Intravitreal injections of steroid compounds are used in the treatment of certain retinal diseases such as diabetic maculopathy and retinal vein occlusion. They are usually used as a second-line treatment in patients whose eye condition has failed to respond to intravitreal anti-VEGF injections but they may be used as a first or primary treatment in inflammatory diseases of the eye such as cystoid macular oedema.
There are several steroid compounds available for use as an intravitreal injection:
Corticosteroids are hormones that are produced naturally by the body. These compounds are among the most potent anti-inflammatory drugs available, and work by inhibiting cellular mechanisms which cause allergic responses and inflammation.
The implant is given by an injection into the eye and can last up to 6 months in some people. It is used in cases of prolonged intraocular inflammation or severe diabetic maculopathy.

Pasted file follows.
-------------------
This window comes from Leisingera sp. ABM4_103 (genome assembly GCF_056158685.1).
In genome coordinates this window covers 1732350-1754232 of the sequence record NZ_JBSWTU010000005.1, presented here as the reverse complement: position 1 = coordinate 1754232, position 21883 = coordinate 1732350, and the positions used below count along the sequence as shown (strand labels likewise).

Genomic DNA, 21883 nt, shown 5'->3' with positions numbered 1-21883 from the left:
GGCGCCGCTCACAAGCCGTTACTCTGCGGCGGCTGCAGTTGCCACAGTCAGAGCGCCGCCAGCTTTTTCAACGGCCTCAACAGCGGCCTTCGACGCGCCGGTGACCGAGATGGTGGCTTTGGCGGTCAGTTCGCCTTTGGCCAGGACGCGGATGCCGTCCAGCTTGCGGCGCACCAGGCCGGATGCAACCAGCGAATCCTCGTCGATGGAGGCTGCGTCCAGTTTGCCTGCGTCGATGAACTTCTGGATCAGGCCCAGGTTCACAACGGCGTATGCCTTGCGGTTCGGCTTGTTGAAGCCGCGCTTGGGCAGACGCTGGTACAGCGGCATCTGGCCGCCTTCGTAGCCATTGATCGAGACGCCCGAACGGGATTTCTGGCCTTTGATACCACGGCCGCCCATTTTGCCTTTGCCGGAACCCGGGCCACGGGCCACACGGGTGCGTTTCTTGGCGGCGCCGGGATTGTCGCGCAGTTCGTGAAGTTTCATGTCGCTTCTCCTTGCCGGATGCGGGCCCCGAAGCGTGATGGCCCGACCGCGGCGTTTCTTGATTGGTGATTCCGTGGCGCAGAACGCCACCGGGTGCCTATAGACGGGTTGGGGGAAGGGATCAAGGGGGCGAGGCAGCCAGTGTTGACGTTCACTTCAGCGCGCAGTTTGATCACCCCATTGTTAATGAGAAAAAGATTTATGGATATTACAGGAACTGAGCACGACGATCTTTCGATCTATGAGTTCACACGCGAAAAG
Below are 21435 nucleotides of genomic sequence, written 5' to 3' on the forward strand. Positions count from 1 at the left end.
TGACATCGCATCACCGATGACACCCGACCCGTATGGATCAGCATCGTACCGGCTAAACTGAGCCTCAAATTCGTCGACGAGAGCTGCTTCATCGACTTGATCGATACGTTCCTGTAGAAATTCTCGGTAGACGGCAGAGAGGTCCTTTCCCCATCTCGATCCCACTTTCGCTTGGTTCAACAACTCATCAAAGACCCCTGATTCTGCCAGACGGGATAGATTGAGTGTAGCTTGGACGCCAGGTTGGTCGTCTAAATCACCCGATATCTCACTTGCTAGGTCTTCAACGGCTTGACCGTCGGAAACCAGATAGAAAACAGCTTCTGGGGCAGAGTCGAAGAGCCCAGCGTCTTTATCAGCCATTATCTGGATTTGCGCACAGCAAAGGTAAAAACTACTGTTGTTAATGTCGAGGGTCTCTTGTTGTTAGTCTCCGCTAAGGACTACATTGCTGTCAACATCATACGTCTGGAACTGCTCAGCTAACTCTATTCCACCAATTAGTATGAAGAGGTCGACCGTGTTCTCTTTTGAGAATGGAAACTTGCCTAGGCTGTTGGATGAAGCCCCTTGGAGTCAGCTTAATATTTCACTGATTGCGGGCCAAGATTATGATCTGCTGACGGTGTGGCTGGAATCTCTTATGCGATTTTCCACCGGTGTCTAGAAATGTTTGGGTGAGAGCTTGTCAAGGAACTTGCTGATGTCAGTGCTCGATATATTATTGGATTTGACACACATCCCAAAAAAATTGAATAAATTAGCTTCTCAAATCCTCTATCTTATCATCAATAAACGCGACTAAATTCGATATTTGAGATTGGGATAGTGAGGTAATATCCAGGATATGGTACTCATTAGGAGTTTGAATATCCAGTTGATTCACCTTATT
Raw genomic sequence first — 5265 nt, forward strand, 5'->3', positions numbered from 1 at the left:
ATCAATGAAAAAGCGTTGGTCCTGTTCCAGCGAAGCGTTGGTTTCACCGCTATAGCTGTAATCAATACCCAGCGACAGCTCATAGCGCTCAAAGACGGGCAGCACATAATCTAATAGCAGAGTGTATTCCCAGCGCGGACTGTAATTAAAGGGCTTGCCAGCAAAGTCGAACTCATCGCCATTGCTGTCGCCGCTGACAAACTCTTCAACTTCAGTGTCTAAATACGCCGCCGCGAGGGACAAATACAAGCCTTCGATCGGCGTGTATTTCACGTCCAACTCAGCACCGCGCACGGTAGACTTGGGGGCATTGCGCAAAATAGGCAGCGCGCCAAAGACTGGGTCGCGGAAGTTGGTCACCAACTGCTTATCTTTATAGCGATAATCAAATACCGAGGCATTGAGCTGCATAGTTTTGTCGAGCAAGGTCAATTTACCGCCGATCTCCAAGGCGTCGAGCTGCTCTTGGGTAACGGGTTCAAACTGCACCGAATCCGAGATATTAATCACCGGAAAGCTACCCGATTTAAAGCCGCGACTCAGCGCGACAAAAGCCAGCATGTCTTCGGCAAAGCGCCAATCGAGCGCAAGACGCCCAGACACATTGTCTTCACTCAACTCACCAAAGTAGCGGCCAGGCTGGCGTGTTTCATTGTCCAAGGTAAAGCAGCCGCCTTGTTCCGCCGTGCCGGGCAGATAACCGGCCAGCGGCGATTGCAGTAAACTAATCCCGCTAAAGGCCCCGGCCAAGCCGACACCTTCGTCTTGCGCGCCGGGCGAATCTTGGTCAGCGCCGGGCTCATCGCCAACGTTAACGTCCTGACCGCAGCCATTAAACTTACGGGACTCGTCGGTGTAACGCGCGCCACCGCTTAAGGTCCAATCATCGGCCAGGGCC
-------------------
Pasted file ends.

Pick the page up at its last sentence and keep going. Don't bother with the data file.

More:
Are there any side-effects of intravitreal steroid injections?
Yes. Intravitreal steroid injections carry the same risks as any intravitreal injection. However in addition at least 30% of patients will develop elevated eye pressure after an intravitreal steroid injection, which may require treatment with eyedrops, laser or even surgery in rare cases.
Repeated intravitreal steroid injections also increase the risk of cataract.